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Sun-drenched hillsides, the heady scents of the garrigue and a bubbling river which changes its spelling at will...

Cairanne is a delightful village set on a rocky outcrop, offering visitors an irresistible range of luscious red and white wines.

There is plenty to love about Cairanne, not least its community spirit, nurtured by generations of winemakers, its hot, dry weather and its fruity, elegant wines. It’s also the gateway to the southern Rhône, combining the typically northern Syrah grape with the much more southern Grenache and Mourvèdre.




Birth of AOC Cairanne

In 1929, a small group of winegrowers, including a Monsieur Rieu who fervently supported Baron Leroy’s ideas, came together to plan for their future. They set themselves a number of goals, aiming to protect their winegrowing interests, achieve AOC status and promote the village wines. That same year, Cairanne set up its own cooperative cellar, and the Syndicat Général des Vignerons des Côtes du Rhône was founded.

In 1953, Cairanne’s winegrowers were permitted to add the village name to their Côtes du Rhône wines, then later in 1967, their wines were officially awarded Côtes du Rhône Villages Cairanne status. Still keen to improve quality, Cairanne applied in 2008 for standalone Cru status. This has now been granted, and on 29th June 2016, Cairanne officially became a Cru of the Côtes du Rhône.



The village of Cairanne lies in the north west of Vaucluse, just a stone’s throw from the former papal enclave at Avignon, on the borders of the Drôme department. This single village makes up the entire appellation.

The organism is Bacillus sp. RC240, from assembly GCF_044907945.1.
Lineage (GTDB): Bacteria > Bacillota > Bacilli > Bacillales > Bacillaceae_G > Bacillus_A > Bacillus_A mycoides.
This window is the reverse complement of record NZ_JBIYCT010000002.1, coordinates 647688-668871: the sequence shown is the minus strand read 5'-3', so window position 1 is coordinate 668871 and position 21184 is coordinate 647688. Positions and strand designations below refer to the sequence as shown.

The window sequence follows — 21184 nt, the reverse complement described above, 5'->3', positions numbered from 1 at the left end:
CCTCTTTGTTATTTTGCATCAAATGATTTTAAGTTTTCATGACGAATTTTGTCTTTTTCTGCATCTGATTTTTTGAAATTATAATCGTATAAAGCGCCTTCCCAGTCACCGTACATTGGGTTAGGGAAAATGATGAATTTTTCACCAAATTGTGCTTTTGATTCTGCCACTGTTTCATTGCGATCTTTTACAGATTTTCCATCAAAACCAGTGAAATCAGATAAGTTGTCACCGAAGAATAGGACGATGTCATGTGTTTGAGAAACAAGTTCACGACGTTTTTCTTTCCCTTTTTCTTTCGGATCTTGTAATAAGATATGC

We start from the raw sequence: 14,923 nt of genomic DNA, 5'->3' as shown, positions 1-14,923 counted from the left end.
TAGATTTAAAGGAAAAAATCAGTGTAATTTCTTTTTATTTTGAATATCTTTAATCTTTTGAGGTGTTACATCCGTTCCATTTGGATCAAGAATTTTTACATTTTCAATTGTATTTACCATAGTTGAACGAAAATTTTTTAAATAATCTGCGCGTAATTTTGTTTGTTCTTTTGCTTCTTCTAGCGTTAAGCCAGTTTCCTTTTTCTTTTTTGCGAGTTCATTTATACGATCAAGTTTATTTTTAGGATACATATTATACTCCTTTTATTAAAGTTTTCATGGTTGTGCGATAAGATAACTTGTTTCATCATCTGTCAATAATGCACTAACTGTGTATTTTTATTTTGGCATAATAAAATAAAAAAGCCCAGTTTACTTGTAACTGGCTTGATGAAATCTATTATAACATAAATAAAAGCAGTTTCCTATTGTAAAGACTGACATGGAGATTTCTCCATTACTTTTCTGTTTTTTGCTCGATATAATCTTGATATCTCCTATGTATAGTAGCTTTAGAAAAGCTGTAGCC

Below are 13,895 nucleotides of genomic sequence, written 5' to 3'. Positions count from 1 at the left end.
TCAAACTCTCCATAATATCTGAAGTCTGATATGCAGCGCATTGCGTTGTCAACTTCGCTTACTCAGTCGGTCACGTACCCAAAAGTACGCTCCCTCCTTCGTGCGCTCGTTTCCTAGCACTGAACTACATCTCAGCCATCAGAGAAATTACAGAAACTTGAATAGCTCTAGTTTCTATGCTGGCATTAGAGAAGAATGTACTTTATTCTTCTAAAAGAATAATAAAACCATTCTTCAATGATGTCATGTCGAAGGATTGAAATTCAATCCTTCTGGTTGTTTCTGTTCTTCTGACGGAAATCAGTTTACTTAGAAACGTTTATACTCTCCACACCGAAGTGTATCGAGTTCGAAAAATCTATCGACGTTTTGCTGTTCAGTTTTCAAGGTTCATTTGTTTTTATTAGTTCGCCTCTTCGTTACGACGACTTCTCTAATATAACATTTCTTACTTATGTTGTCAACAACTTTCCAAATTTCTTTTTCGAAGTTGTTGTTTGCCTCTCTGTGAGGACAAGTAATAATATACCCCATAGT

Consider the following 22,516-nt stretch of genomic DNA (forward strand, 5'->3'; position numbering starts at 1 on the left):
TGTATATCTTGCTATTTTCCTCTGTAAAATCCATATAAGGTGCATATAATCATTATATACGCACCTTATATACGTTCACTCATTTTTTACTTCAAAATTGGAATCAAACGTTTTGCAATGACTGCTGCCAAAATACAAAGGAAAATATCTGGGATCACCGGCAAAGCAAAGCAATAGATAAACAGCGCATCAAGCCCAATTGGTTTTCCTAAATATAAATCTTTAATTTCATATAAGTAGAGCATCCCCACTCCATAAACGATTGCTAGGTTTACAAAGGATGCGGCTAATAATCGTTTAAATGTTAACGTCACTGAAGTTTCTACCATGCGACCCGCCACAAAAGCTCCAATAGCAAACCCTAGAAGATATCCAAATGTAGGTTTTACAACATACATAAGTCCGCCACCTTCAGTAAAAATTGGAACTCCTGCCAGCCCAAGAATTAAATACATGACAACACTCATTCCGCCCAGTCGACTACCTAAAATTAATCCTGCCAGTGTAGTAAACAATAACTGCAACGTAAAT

The climate here is Mediterranean – dry with plenty of sunshine – and heavily influenced by the Mistral wind, which gusts through the vineyards, helping the grapes stay healthy all year round.


A particular geology

The 1,088-hectare terroir comprises 3 distinct areas, each contributing its own character to Cairanne’s complex, elegant wines. These are: The terraces of the Aygues to the west of the village, made up of pebbles, clay and fine sand. The sandy subsoils promote fine- grained tannins in the wines, giving them finesse and a fresh lightness; Miocene slopes to the north of the village, the Montagne du Ventabren, make up one of Cairanne’s major terroirs. Erosion has cut into the mass of limestone pebbles with the occasional vein of flint alternating with Miocene marl; the soils here give the wine an aroma of black fruit and spice, with plenty of complexity and freshness. Garrigue scrubland to the south of the village, comprising stony, alluvial soils over a bed of fine-grained matter, dating from the Tertiary. This sunny, windswept plateau gives the balanced conditions needed to produce sun-drenched, generous wines with flavours of ripe fruit and spices.

Key figures

Key figures of the appellation

94% red
6% white


30 hl/ha

Average annual yield

877 ha

Production surface area

26 674 hl

Total production



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